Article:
Discrimination against disabled people.
A public body that you need to contact if you want to make a Tribunal claim. Their role is to help settle your claim out of court. Most of the time you need to get a certificate from ACAS before you can make a Tribunal claim.
Another way to describe an ACAS Early Conciliation certificate.
A document setting out the minimum procedure which you and your employer should follow for handling disciplinary or grievance issues.
A member of staff from ACAS who acts as a go-between to help you settle your case. You need to contact ACAS before you can make a Tribunal claim.
The certificate that ACAS will give you if you do not reach an agreement during the Early Conciliation period.
The Tribunal can increase compensation in some cases by up to 25% if the Respondent has not complied with the ACAS Code of Practice on disciplinary and grievance procedures.
A type of compensation which you can get in some circumstances where the Respondent's behaviour has been particularly bad.
A policy setting out the responsibilities of employees and managers not to engage in bullying and harassment behaviours. It should also describe how complaints of bullying and harassment should be dealt with. Many employers have such a policy, although it's not mandatory to have one.
An application to a higher decision-maker for the original decision to be changed. For example, an employee can make a grievance appeal if they are not happy with the original grievance decision. The grievance appeal would be heard by someone more senior who was not previously involved in the grievance.
Where either you or your employer breaks a term in your employment contract. You may be able to make a claim in the Employment Tribunal if this happens.
The file of documents that forms the evidence in a case. For example, this could include emails with your employer that show you have been treated unfavourably.
Formal instructions that the Tribunal give to you and/or the Respondent during the case, to progress things.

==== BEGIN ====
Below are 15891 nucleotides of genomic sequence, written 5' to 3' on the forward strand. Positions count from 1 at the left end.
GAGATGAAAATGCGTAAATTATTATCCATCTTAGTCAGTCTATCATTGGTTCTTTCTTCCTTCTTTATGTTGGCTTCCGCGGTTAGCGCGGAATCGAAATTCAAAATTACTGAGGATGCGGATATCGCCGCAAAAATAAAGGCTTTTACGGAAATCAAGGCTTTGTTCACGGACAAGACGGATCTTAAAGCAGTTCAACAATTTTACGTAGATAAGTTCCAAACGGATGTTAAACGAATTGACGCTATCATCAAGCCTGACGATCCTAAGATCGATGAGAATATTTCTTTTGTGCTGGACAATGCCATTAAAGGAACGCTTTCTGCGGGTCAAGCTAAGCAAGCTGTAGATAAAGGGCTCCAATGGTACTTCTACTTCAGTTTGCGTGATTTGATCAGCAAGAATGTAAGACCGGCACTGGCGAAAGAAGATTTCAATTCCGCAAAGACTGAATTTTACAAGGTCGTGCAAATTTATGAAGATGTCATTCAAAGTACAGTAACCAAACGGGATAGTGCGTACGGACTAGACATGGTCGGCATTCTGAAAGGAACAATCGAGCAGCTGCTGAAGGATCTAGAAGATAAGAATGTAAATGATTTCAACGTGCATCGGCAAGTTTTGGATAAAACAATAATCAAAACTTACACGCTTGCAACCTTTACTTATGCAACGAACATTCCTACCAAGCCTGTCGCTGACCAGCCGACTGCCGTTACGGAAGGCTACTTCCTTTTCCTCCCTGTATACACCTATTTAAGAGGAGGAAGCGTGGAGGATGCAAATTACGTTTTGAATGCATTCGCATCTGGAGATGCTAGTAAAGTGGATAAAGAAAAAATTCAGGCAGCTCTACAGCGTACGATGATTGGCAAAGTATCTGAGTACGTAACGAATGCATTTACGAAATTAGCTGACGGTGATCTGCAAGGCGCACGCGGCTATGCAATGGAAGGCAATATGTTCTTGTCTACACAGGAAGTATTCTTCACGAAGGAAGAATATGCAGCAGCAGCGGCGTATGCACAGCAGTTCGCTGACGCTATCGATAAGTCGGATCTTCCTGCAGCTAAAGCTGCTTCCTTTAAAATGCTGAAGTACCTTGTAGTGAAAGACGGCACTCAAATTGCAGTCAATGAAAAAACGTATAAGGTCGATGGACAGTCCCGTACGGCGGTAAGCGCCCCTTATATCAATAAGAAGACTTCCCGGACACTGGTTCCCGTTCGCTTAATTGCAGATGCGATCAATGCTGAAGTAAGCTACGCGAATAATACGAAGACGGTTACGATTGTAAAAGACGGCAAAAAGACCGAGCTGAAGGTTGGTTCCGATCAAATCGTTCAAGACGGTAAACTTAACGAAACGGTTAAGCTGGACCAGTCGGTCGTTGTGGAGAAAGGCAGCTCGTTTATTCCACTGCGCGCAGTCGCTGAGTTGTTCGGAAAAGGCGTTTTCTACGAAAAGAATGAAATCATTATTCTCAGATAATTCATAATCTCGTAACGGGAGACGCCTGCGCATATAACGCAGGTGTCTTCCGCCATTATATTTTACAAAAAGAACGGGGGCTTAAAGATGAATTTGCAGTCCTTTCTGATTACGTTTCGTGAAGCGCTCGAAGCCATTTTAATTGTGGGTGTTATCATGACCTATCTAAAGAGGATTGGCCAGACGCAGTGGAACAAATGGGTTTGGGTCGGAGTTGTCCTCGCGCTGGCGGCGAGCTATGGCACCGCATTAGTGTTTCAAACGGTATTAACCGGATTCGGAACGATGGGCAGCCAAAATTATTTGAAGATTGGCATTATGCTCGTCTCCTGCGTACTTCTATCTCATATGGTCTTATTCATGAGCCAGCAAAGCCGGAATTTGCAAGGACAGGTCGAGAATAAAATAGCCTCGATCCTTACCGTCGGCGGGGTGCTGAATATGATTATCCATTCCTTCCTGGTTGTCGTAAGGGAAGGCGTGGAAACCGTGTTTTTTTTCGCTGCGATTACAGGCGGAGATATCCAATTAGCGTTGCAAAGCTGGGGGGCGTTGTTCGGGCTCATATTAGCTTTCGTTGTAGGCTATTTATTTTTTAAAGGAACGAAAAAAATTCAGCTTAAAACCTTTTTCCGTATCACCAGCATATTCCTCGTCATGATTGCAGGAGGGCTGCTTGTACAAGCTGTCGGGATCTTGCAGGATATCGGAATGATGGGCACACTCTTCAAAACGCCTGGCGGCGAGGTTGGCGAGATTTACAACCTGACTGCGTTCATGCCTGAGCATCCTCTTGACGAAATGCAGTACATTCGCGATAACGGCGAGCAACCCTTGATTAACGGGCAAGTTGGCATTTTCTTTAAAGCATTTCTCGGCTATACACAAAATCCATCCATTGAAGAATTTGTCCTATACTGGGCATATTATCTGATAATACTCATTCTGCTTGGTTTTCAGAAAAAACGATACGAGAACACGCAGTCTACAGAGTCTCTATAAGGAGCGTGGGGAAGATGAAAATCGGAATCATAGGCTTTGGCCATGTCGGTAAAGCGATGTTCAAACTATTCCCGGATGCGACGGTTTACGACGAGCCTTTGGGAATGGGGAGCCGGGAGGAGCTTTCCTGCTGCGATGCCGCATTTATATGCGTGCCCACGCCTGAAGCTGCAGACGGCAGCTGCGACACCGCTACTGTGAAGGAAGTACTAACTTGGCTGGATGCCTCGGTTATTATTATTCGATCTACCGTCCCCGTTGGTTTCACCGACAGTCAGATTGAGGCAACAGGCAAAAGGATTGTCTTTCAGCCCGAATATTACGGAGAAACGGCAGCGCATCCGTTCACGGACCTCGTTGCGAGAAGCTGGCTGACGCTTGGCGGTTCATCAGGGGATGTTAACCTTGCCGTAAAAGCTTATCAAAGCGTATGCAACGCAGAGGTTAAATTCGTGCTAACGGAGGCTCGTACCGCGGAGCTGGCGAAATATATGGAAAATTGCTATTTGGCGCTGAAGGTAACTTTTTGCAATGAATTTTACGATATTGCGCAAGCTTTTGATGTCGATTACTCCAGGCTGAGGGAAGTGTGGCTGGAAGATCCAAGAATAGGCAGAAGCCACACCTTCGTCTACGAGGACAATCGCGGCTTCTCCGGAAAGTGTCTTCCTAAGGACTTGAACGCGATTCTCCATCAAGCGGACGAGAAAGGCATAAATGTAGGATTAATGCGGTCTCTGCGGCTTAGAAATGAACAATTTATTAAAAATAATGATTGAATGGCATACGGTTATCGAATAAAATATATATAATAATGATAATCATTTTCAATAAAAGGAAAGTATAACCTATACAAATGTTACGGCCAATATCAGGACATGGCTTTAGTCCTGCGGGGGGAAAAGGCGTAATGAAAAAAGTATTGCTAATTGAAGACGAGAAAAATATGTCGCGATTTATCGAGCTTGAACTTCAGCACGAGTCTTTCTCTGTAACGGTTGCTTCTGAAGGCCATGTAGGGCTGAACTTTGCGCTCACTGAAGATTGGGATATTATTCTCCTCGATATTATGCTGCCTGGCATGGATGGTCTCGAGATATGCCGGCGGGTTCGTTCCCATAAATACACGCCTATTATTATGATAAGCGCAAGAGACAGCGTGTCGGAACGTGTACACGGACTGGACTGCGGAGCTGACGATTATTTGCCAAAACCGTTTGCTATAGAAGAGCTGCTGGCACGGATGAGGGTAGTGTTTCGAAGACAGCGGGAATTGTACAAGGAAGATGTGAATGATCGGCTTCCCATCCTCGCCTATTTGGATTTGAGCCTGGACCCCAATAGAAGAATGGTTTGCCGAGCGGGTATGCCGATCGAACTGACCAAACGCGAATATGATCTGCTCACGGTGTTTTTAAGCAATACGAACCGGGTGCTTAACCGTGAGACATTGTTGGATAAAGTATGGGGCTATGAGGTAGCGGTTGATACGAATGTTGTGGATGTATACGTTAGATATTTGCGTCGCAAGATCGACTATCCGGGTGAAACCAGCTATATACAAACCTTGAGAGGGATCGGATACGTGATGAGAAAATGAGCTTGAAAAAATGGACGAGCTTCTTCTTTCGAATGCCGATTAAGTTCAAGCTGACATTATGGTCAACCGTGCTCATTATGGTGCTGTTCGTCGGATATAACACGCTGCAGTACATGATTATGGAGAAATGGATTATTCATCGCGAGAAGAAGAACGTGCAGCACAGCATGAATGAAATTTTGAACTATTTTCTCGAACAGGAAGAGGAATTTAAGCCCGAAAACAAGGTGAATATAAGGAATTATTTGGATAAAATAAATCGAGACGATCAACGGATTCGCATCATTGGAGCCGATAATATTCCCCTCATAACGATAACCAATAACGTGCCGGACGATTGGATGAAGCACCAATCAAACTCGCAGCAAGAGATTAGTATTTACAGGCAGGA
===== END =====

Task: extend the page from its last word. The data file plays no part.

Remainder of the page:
A hearing held towards the beginning of your case, when the timetable for the case is agreed, and the key issues are discussed.
A list of all of the different people referred to in a Tribunal case, setting out their name and role.
A document setting out a brief description of each of the events that are relevant to the case, in chronological order.
Another way of describing the ET1.
This means you, the person bringing the claim.
See ACAS conciliator.
When your employer has conducted themself so badly that you are forced to resign.
The document used to settle a claim out of court through ACAS.
Another way to describe the terms set out in your COT3.
The stage during a Tribunal hearing when your representatives have a chance to ask questions of the Respondent's witnesses, and vice versa.
The law that protects how people use your personal information. It is the UK’s implementation of the General Data Protection Regulation (GDPR).
When you are treated worse than someone else because of a protected characteristic.
You’re disabled under the Equality Act 2010 if you have a physical or mental impairment that has a ‘substantial’ and ‘long-term’ negative effect on your ability to do normal daily activities.
The formal way your employer can deal with concerns about your behaviour - such as concerns about your work, conduct or absence.
A standard step for Tribunal cases where each party is ordered to send each other any documents they have which are relevant to the case.
When you are treated worse than someone else in specific circumstances - for example, for reasons that relate to a protected characteristic.
A document is any piece of evidence that relates to your case and might form part of the Hearing Bundle. It might be a text document, or might be an image or screenshot. You can also add audio and video files to the Documents section of Valla.
In most cases, you need to have gone through Early Conciliation before you can submit your ET1. If you are in Early Conciliation, the time limit for submitting your ET1 will be extended.
Someone who sits as part of the Tribunal panel and has experience of employee issues, such as a trade union official.
Someone who sits as part of the Tribunal panel and has experience of employer issues, such as HR.
A public body (like a court) which is responsible for handling appeals against decisions made by the Employment Tribunal.
A public body (like a court) that decides legal cases about employment law.
An area of law which means that men and women in the same employment performing equal work must receive equal pay, unless there is a justification for the difference. This is set out in the Equality Act 2010.
A law which applies to prohibit discrimination related to protected characteristics.
The legal form which you complete and submit to the Tribunal to start your claim.
A type of witness with specific expertise, who comments on a specific issue relevant to your claim (for example, a medical expert such as a specialist consultant doctor).
A hearing at which the Tribunal decides whether you have won your claim, or part of your claim.
When you raise a grievance under the formal stage of a grievance procedure.
The General Data Protection Regulation - a law which relates to privacy and how your employer should deal with your personal data.